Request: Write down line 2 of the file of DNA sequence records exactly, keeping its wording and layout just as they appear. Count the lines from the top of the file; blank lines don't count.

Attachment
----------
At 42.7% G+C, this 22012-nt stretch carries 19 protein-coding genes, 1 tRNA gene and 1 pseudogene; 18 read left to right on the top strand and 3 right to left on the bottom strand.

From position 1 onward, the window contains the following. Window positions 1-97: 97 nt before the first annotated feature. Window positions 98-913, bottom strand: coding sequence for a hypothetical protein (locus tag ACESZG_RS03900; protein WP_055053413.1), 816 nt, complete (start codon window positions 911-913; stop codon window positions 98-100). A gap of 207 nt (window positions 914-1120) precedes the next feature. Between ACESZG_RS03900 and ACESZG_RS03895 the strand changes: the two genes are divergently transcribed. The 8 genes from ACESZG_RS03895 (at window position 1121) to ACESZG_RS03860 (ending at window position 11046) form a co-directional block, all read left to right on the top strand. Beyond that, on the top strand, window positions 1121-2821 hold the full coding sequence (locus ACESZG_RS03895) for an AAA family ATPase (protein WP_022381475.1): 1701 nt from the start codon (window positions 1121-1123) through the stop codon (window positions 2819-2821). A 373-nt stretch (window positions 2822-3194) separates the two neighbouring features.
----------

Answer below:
From position 1 onward, the window contains the following. Window positions 1-97: 97 nt before the first annotated feature. Window positions 98-913, bottom strand: coding sequence for a hypothetical protein (locus tag ACESZG_RS03900; protein WP_055053413.1), 816 nt, complete (start codon window positions 911-913; stop codon window positions 98-100). A gap of 207 nt (window positions 914-1120) precedes the next feature. Between ACESZG_RS03900 and ACESZG_RS03895 the strand changes: the two genes are divergently transcribed. The 8 genes from ACESZG_RS03895 (at window position 1121) to ACESZG_RS03860 (ending at window position 11046) form a co-directional block, all read left to right on the top strand. Beyond that, on the top strand, window positions 1121-2821 hold the full coding sequence (locus ACESZG_RS03895) for an AAA family ATPase (protein WP_022381475.1): 1701 nt from the start codon (window positions 1121-1123) through the stop codon (window positions 2819-2821). A 373-nt stretch (window positions 2822-3194) separates the two neighbouring features.